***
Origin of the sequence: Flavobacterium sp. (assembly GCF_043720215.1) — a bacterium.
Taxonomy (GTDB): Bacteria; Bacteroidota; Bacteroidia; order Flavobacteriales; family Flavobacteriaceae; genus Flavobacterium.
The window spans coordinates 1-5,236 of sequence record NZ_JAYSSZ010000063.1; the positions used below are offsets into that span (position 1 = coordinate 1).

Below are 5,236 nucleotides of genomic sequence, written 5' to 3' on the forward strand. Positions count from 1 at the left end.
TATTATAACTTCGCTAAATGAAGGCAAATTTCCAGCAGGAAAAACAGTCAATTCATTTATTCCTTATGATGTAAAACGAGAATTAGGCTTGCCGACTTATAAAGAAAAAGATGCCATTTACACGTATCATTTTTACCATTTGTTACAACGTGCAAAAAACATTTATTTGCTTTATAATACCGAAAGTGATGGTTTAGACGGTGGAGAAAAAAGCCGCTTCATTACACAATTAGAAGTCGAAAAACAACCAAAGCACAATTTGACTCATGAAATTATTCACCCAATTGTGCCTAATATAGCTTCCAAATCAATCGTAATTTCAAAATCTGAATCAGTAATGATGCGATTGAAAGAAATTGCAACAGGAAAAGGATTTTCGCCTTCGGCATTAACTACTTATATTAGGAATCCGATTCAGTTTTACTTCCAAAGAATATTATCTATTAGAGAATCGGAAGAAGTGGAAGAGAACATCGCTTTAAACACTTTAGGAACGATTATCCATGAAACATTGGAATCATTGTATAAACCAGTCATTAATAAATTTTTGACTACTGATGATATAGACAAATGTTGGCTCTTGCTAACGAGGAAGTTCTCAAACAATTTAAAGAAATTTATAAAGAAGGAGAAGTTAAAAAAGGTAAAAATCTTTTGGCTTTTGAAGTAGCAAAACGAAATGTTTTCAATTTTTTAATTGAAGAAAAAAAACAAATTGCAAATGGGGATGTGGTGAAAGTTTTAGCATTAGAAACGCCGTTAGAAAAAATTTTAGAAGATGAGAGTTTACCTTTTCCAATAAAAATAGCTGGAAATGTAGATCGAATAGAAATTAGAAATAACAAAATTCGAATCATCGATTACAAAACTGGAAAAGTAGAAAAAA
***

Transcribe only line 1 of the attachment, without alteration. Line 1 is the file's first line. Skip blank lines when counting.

Origin of the sequence: Flavobacterium sp. (assembly GCF_043720215.1) — a bacterium.